Same-Sex Marriage Proponents Vow Legal, Legislative Action Depending on SCOTUS Ruling

Marriage equality became a constitutional right under the California constitution, but Proposition 8 changed that via a referendum to amend the state’s constitution. The result, according to Boies, was that “a right that had been granted was then taken away.” If the court decided in this way, same-sex marriages would be held constitutional only in the state of California.

Boies said the high court could also hold that the people who brought the case to the court do not have standing, which would make same-sex marriage legal in California, but the issue of its constitutionality would be left unaddressed.

“The question is, do those people have a standing to come before the court and defend it? Under Supreme Court precedent, they probably do not have standing," Boies said. "The court is very restrictive in terms of to whom they grant standing, and they never granted standing to private citizens who do not have a fiduciary relationship to the state.”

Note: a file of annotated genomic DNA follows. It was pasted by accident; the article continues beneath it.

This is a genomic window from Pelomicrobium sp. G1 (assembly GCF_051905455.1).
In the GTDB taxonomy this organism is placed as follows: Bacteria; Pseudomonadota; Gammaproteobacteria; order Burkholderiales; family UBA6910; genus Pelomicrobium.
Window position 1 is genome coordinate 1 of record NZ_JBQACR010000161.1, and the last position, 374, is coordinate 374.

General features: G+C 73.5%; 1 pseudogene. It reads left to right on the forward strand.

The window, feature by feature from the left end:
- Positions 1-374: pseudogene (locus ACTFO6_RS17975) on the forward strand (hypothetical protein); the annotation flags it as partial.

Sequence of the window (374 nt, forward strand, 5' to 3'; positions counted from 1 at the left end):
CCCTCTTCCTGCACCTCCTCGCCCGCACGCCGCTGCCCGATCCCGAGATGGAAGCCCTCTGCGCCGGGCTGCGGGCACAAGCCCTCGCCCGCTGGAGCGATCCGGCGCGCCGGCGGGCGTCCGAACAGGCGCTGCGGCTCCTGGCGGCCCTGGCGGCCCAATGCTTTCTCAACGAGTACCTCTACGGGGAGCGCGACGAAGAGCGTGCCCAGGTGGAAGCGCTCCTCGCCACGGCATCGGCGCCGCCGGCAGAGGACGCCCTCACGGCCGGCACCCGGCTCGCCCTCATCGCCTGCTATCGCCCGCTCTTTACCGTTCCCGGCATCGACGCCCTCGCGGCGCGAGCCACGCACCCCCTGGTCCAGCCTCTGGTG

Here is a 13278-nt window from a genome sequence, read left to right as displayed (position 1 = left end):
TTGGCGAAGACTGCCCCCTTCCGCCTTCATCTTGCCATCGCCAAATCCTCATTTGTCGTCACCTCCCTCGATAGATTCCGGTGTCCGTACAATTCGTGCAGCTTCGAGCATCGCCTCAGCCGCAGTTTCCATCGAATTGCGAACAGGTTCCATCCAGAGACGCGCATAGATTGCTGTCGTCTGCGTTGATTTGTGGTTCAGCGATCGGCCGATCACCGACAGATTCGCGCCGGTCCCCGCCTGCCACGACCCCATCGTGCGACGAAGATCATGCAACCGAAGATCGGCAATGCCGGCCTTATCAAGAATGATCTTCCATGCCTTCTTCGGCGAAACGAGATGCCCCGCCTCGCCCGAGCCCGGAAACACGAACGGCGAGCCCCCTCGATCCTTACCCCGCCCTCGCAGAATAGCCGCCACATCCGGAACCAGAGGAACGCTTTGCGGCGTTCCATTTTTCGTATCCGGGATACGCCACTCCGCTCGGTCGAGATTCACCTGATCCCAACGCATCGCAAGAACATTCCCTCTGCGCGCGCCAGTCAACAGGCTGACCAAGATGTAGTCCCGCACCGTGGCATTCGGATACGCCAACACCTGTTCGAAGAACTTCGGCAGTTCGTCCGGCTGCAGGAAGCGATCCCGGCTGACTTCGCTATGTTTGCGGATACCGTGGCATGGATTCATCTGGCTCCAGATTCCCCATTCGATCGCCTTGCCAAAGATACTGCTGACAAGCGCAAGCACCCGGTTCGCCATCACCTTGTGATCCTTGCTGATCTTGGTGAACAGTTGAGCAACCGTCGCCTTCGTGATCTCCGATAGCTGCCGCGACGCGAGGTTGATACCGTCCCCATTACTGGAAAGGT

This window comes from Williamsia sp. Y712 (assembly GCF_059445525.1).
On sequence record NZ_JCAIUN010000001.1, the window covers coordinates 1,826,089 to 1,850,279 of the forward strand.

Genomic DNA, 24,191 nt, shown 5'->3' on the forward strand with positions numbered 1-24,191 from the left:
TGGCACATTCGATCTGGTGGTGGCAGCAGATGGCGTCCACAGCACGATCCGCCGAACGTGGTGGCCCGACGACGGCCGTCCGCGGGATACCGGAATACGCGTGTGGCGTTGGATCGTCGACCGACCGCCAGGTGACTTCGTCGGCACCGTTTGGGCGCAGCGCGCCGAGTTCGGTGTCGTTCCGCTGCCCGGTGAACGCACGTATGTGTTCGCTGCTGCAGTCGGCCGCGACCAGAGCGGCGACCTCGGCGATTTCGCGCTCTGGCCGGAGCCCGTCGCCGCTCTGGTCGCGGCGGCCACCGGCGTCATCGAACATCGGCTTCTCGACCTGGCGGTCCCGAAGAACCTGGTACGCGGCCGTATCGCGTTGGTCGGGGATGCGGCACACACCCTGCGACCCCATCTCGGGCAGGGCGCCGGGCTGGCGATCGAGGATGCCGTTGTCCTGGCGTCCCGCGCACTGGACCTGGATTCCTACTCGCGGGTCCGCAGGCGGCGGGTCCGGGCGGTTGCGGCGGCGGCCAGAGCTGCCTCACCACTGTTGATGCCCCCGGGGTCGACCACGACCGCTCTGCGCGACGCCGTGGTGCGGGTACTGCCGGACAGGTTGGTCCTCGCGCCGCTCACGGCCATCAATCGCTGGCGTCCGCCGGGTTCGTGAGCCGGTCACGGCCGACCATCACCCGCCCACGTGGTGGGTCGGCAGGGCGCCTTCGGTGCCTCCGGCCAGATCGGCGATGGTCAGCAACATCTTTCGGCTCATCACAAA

Finally, the court could hold that discrimination based on sexual orientation is unconstitutional based on the equal protection or the due process clauses of the U.S. Constitution in a way that legalizes same-sex marriages nationwide.

Gillibrand spoke about the recent wave of state legislatures and members of Congress coming out in support of same-sex marriage and attributed the change in public opinion to a generational shift in which the younger generations have played an important role in changing the view of the older generations on the issue.

The public debate on the issue has reversed course since ballot initiatives on gay-rights issues helped drive conservatives to the polls in 2004, she said. Since then, many states have expanded marriage rights to same-sex couples.

“The American people have already decided, they want full equality in this country. If Congress continues to lead from the past…it will be just another level of discouragement for the American people about the lack of reform happening in [Washington],” Gillibrand said.

Gillibrand, an outspoken advocate for gay rights, played a prominent role in getting “Don’t Ask, Don’t Tell” repealed. She has also pledged her support to Sen. Patrick Leahy’s (D-Vt.) amendment to the Senate’s comprehensive immigration reform bill that would recognize same-sex spouses under immigration laws. Republicans have opposed the provision, in addition to some Democrats who worry that it would sink the overall bill.

Boies, who represented the vice president in Bush v. Gore, said if the ruling fell short of making same-sex marriage a constitutional right, legal action would continue.

"If we don't win it nationally, there will be additional litigation," Boies said.